40 seconds of Jacob Rees-Mogg on human rights makes his talk on Good Morning Britain look tame [VIDEO]


40 seconds of Jacob Rees-Mogg debating human rights in parliament makes his talk on Good Morning Britain look tame.

On the ITV show, the MP for North East Somerset voiced his opposition to same-sex marriage and abortion. Adding to such views, he is against abortion even if the woman was raped by a family member.

Human rights aren’t a thing for Rees-Mogg

But it also turns out that Rees-Mogg doesn’t believe in human rights:

Indeed I don’t think eternal, everlasting moral principles… go very well with the day-to-day practice of government and legislation

So what are these ‘eternal moral principles’ Rees-Mogg thinks are impractical? Campaign group Liberty lays out the protections in the 1998 Human Rights Act. Here are three of the 12 fundamental rights:

  • Protection against slavery and forced labour: you should not be treated like a slave or subjected to forced labour.
  • The right to a fair trial and no punishment without law: you are innocent until proven guilty. If accused of a crime, you have the right to hear the evidence against you in a court of law.
  • The prohibition of torture and inhuman treatment: you should never be tortured or treated in an inhuman or degrading way, no matter what the situation.

For Rees-Mogg, these vital protections are apparently mystical principles that aren’t pragmatic to uphold in real life:

The question of absolutes is very difficult in a political context…

Not just rhetoric

And the father-of-six isn’t just about the rhetoric. The potential Conservative leader is known for following through on his beliefs. True to form, he voted to repeal the Human Rights Act in 2012. At the time, even Conservatives like Theresa May, Michael Gove and Iain Duncan Smith were absent from the vote. Rees-Mogg voted to repeal the act again in 2016.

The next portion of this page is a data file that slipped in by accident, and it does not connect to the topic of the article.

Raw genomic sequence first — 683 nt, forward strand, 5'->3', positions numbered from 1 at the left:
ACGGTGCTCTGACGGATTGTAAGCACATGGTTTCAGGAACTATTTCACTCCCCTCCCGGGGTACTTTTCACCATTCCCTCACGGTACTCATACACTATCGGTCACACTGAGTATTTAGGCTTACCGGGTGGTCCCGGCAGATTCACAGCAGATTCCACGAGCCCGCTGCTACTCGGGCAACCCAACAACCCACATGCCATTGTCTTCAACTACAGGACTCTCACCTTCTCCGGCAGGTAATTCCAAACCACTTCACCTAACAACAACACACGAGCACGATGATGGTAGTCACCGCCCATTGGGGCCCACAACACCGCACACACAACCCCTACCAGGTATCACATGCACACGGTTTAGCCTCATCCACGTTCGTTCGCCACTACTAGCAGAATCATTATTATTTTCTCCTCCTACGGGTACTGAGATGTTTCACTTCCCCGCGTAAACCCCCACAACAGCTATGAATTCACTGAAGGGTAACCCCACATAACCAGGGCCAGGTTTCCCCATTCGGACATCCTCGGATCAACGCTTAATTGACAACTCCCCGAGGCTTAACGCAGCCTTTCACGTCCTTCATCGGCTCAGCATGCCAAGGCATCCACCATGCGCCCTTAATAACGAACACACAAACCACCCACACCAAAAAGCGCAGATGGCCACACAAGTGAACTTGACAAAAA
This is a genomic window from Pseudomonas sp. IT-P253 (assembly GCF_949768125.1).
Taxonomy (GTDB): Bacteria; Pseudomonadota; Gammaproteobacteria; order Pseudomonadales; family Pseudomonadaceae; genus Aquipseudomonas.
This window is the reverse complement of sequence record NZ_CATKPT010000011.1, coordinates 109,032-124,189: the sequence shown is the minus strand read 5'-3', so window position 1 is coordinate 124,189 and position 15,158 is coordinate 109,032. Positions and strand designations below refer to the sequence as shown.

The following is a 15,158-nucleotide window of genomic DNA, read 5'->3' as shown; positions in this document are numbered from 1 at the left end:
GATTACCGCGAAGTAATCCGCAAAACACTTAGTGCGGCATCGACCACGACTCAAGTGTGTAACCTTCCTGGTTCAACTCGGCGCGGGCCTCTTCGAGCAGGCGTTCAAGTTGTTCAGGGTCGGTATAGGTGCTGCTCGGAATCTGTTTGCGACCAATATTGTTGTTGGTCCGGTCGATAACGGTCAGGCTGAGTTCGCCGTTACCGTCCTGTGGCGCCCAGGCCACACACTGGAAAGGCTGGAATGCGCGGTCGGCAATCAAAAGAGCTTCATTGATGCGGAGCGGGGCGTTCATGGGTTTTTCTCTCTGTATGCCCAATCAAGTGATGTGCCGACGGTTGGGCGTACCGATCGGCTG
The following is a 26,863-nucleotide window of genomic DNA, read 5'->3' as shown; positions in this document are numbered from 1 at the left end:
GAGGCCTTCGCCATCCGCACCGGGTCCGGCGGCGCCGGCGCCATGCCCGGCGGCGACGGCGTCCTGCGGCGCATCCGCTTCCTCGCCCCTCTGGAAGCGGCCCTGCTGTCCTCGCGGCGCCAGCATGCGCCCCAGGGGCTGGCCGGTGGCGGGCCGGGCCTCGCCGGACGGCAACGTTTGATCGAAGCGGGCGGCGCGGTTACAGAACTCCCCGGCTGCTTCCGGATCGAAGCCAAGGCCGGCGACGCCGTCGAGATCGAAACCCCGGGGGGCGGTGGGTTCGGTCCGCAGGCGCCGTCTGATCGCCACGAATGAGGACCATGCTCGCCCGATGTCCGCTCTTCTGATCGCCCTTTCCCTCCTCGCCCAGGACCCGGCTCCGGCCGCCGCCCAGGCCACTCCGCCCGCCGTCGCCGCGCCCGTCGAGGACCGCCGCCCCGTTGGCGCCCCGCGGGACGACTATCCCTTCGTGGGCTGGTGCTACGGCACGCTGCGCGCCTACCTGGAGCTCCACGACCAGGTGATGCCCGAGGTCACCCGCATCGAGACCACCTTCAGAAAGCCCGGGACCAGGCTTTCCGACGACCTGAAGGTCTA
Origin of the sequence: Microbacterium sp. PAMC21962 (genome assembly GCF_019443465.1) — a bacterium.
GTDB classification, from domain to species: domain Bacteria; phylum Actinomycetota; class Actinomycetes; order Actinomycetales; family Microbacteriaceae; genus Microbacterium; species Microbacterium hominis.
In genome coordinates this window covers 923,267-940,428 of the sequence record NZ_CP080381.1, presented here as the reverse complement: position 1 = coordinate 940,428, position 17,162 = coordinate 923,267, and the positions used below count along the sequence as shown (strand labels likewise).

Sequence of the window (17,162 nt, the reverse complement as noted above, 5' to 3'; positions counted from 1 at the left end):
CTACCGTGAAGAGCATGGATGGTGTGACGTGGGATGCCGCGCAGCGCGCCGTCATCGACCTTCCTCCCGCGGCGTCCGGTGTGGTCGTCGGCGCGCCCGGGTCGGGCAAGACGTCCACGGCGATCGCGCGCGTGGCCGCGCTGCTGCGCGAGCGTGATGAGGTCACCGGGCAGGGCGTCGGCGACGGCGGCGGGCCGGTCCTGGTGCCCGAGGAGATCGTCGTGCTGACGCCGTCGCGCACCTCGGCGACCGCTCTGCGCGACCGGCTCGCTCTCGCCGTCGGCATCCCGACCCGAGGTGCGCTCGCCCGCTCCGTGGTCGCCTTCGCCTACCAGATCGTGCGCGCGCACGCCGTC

Here’s the MP arguing for the abolition of human rights in parliament:

But there are moral absolutes that Rees-Mogg upholds: the views of the Catholic church:

In terms of moral absolutes, I have no difficulty wearing a Catholic hat to accept them. There are very clear moral absolutes that are established by the church. But the state is something very different from that…

These archaic views from an old Etonian can seem hilarious to modern Britons. But Rees-Mogg is using his parliamentary power in an attempt to remove human rights. Whether that be the rights of LGBTQ+ people, or the rights to freedom of speech. That’s no joke.

Get Involved!

– Learn more about the Unseat Campaign to vote out Conservative MPs in marginal seats.

– Read more on Jacob Rees-Mogg from The Canary.

Featured image via screenshot

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